Humanitarian emergency at 'Australia's Guantanamo'

Humanitarian emergency at 'Australia's Guantanamo'
From Al Jazeera - November 5, 2017

Perth, Australia - "Australia's Guantanamo" detention centre on Manus Island in Papua New Guinea (PNG) officially closed a week ago, but nearly 600 desperate refugees are refusing to leave.

The facility once formed the cornerstone of Australia's controversial refugee resettlement policy, but had been ruled illegal by PNG's Supreme Court in 2016.

A year later, the Australian government complied with the decision to shutter it.

It turned off the power, cut the water supply, and pulled its people out - leaving behind 587 men who have barricaded themselves inside the camp, saying they fear attacks from locals if they are relocated.

Of them, 447 are confirmed refugees while the other 140 have had their applications rejected and are waiting on the Australian government to return them.

Ever since the group has been in a stand-off with PNG officials, triggering a political crisis around what to do with the men who wo not leave, but ca not stay.

Refugee on Manus with severe kidney stones, crying from pain. Govt obviously violating human rights. I am witnessing a tragedy, a disaster.

Behrouz Boochani (@BehrouzBoochani) November 5, 2017

"[The Australian government] left us here in this jungle. It is a jungle. A jungle and an ocean," Behrouz Boochani, a refugee detained on Manus Island, told Al Jazeera over the phone from the detention centre.

"There are no medical services, no food, no water. Nothing here. And yet they left us here."

Boochani is an Iranian journalist who founded the Kurdish newspaper Werya, but was forced to flee in 2013 when its offices were raided by the Islamic Revolutionary Guard Corps.

He was picked up by the Australian government while attempting a boat crossing from Indonesia and detained on Manus Island as a refugee.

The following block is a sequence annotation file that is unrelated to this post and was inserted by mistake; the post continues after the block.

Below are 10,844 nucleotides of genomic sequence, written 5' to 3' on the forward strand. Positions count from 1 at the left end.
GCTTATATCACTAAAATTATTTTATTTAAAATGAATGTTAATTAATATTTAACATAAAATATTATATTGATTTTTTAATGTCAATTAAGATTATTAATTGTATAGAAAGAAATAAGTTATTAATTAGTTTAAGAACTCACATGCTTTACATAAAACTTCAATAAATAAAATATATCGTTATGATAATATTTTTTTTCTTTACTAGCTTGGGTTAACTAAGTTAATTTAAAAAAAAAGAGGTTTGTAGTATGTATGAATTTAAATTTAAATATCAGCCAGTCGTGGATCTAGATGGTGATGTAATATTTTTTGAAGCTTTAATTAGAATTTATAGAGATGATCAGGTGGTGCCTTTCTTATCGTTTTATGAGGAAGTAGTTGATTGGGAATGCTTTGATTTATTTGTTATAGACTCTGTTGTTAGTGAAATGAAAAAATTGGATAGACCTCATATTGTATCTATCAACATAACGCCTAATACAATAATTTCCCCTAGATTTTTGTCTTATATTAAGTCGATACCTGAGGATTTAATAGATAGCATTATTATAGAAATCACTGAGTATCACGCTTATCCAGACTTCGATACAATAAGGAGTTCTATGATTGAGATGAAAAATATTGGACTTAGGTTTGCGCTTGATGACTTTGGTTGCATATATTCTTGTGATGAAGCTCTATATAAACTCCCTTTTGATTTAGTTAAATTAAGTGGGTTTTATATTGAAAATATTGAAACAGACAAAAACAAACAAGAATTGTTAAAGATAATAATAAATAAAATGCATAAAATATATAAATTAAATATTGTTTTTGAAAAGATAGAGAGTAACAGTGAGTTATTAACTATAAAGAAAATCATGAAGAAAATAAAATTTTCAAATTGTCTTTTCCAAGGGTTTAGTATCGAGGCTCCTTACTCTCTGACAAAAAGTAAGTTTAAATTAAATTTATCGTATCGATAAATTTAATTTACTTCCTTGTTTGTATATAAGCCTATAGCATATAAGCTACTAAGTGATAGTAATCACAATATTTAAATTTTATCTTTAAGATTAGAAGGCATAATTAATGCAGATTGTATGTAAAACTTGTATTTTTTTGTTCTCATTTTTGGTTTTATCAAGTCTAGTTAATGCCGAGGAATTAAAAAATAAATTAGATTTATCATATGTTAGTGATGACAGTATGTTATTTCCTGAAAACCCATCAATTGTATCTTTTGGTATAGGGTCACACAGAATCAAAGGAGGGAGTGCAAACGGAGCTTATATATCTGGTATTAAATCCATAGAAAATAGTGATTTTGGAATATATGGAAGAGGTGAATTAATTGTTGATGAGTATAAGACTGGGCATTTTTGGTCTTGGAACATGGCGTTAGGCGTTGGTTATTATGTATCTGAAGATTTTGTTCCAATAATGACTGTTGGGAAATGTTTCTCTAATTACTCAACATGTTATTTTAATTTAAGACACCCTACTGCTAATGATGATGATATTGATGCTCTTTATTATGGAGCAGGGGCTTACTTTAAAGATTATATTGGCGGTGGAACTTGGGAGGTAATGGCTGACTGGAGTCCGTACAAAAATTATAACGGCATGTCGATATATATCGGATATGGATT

Since then, he has become a spokesman for the men who have spent the last four years in limbo while they waited on the Australian government to make a decision about their fate.

Having been left to fend for themselves, Boochani says the situation is growing desperate.

On Saturday night, one man collapsed with chest pains but did not receive medical treatment, and starvation is starting to set in as police and navy personnel stopped all deliveries of food and medicine.

"We are prepared to stay here and die in this prison camp," says Boochani.

In response to the crisis, the Australian government has defended itself by pointing out it has offered alternative accommodation for the men, though two of the facilities on offer are currently still under construction.

The only operational facility is in Lorengau, which the detainees say is not equipped to handle 600 men, lacks proper medical services, and is located among a community that is hostile towards them.

Inside Australia, the series of events have triggered rallies calling on the Australian government to end the crisis by resettling the men.

Jonno Revanche attended a rally in Sydney and was involved in an earlier sit-in at the Department of Immigration and Border Protection offices. He told Al Jazeera supporters fear the government will leave the men to die.

"[This government] does not represent what even a lot of 'traditional' Australians would even deem acceptable," Revanche said.


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